- Review Price: £139.95
Many skills have died out over the past 100 years due to the onward march of technology. As GPS navigation becomes cheaper and easier to use, the latest to bite the dust looks like it’s going to be map reading – though some might argue it never really took off as a widespread competence.
And why not? For people like our very own Benny – who loves his TomTom GO so much he uses it to find his way to bed once he gets home ”(have you been spying?…ed)” – it takes the stress out of finding the way in unfamiliar and stressful environments. For me, it helps to avoid those arguments in the car with my wife over whose fault it is when we’re hopelessly lost.
The latest product hoping to improve the lives of the stressed, lost and the cartographically challenged is Destinator 6 with TrafficSam – PDA navigation software that will not only tell you how to get where you want to go, but also help you avoid traffic jams along the way.
For a £50 premium over the standard software (£140 in all) you get access to ‘premium’ TMC (Traffic Message Channel) services, which is transmitted to compatible receivers via RDS over FM radio. The information is transmitted and managed by TrafficMaster in the UK, which get its information on jams through a network of roadside cameras and those infrared sensors you see on motorway bridges and signs.
This works well, routing you automatically around problem traffic incidents – or simply providing alerts for those who like to remain in control – but the caveat is that you do have to partner it with capable hardware. The HP PDA and GNS’ Bluetooth 5843 receiver I tested it with had trouble locking onto a TMC channel with the automatic search function switched on. This was sorted by manually tuning to the appropriate radio station (Capital FM in my case), but this isn’t ideal on long motorway journeys, where you’d need to keep stopping and searching for TMC stations as you went along.
Fortunately, route-finding is much less hassle. The first thing I noticed was that Destinator 6 has had a facelift since we reviewed it last, and looks better for it. Everything seems easier to read on the map screen now, with bigger and easier to punch buttons arranged at the top and bottom of the screen.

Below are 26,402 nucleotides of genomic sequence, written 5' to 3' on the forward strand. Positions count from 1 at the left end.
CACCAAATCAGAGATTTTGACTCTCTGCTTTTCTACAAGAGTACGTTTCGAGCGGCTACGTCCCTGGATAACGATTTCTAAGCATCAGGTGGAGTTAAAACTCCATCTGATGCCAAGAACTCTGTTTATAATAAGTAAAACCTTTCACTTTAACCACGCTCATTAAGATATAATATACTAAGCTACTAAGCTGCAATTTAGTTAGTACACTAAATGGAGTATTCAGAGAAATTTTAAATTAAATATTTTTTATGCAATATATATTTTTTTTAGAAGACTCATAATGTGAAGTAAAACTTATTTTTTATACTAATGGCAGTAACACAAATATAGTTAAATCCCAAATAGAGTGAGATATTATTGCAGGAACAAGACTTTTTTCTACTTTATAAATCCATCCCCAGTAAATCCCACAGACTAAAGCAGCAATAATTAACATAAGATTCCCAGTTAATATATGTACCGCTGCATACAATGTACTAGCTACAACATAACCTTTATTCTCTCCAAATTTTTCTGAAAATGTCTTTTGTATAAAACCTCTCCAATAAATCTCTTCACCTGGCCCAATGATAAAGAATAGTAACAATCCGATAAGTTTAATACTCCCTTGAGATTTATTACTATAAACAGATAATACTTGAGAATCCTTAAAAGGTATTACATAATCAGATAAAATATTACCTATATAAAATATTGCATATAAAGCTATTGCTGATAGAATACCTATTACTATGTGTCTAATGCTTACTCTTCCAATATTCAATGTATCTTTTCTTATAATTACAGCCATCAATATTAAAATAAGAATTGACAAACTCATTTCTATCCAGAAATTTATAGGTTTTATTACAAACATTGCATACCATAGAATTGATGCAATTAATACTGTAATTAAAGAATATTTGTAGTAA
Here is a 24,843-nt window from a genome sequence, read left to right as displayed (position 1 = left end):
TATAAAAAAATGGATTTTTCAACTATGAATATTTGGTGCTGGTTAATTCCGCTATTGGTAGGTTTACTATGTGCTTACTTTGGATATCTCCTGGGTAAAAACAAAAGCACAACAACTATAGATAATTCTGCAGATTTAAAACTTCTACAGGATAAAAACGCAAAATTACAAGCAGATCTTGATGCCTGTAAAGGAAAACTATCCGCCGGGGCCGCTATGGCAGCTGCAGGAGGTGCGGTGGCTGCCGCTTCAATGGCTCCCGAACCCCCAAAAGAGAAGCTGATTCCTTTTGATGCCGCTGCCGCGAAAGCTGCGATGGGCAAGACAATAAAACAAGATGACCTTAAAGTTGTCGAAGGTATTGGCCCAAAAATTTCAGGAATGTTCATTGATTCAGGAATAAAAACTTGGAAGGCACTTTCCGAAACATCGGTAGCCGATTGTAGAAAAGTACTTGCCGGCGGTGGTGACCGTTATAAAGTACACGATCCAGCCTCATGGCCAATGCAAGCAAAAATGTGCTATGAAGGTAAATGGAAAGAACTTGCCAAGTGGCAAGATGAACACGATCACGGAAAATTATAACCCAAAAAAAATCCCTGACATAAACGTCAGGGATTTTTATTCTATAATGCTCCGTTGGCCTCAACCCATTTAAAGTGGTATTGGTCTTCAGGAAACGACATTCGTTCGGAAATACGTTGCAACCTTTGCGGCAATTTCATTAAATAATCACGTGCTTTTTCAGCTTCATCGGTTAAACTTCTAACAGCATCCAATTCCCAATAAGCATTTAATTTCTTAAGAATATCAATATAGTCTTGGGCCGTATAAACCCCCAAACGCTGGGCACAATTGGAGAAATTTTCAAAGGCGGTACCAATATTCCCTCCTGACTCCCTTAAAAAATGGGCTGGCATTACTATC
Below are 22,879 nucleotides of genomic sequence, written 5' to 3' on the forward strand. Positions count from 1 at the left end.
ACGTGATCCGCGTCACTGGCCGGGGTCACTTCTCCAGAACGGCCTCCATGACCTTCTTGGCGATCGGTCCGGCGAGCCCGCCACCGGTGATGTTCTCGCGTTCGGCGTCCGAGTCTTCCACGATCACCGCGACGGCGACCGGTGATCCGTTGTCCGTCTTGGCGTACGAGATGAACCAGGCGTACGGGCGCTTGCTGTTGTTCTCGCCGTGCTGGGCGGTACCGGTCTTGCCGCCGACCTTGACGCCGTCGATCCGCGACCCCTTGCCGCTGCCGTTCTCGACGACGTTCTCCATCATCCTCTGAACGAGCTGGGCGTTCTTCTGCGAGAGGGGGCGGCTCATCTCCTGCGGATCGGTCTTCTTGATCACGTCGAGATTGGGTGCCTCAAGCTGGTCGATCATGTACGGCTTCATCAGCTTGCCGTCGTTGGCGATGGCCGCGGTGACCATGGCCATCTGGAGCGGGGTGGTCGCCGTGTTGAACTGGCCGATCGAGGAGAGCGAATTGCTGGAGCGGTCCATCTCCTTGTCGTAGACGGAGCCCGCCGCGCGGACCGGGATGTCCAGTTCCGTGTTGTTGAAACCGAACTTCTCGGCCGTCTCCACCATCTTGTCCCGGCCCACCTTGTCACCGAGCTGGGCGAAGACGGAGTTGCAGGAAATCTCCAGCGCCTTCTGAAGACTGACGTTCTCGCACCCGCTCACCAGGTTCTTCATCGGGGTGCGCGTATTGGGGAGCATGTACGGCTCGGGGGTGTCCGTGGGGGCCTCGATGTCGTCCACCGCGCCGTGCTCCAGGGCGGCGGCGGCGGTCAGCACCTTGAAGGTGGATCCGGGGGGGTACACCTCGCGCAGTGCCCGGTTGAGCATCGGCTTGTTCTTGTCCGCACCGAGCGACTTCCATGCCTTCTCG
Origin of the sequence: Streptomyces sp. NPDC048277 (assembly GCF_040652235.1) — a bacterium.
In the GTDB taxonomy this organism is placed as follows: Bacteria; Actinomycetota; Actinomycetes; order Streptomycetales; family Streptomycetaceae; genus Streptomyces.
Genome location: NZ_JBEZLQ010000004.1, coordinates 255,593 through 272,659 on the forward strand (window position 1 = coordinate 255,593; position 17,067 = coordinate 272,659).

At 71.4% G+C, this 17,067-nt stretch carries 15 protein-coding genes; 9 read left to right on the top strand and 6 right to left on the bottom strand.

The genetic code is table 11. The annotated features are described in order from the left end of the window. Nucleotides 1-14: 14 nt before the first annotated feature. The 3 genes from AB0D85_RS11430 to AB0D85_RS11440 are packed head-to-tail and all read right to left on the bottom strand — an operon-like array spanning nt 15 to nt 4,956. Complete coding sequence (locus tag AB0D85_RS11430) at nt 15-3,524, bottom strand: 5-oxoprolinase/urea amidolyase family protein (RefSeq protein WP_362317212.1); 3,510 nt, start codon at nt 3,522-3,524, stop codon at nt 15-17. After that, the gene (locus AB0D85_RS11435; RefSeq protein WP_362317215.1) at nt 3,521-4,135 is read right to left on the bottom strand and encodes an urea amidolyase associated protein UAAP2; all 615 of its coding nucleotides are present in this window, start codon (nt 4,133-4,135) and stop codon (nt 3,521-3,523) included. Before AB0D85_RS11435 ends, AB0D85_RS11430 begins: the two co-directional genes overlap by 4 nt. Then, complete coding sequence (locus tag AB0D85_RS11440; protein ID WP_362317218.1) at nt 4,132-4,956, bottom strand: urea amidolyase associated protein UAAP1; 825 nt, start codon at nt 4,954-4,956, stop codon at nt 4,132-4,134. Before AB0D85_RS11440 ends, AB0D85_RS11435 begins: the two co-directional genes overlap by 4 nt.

As before, the main map screen can be viewed in 3D or 2D. There’s also a night mode which turns the background from brown to black (sounds gimmicky, but it does reduce reflections off windows at night). And you can also display mapping in portrait or landscape, depending on your preferences. Either display works well, especially in conjunction with the high resolution TFT displays found on modern PDAs.
And once everything is fired up and connected, with an address tapped in, the software does a good job of directing you to your destination. Even if you take the wrong turn it recalculates your route automatically without fuss, while audio directions provide a clear and accurate-enough guide that you don’t have to keep squinting at the screen.
I did find it out on a few occasions – often the audio didn’t quite match up with the visual directions – but as with any GPS system, you also need to use your common sense and checking with the visual directions always cleared things up.
But it’s not all good news. Apart from the usual hassles associated with in PDA-based navigation systems – having to keep two devices charged up, or two runs of cable trailing from the cigarette lighter socket – there are other issues.
My main gripe was that the software regularly needed ‘reminding’ to connect to the Bluetooth GPS receiver, which occurred after switching PDA and receiver off then on again. It should do this automatically – I don’t want to spend five minutes after I get in the car fiddling around with the settings before I can get going.
The interface also takes a little getting used to. Though easy enough to navigate around – the system uses nice big finger-sized buttons, instead of the normal Windows PDA-sized ones – menu items appear in odd places, often two or three layers of options deep, and sometimes change position. Also, the address entering screen features a non-qwerty keyboard for entering destination details, which is a bit weird.
The main problem with a TMC-enabled Destinator 6 system, however, is the cost. Once you factor in the price of adding a TMC receiver, it’s going to set you back at least £220. Buy a Bluetooth receiver/TMC module and you’ll be paying more like £320.
For that sort money, you can pick up a TomTom GO 510 – with TMC receiver included. It might be an extra box to carry around, but for my money at least, it’s still the more convenient option.
Score in detail
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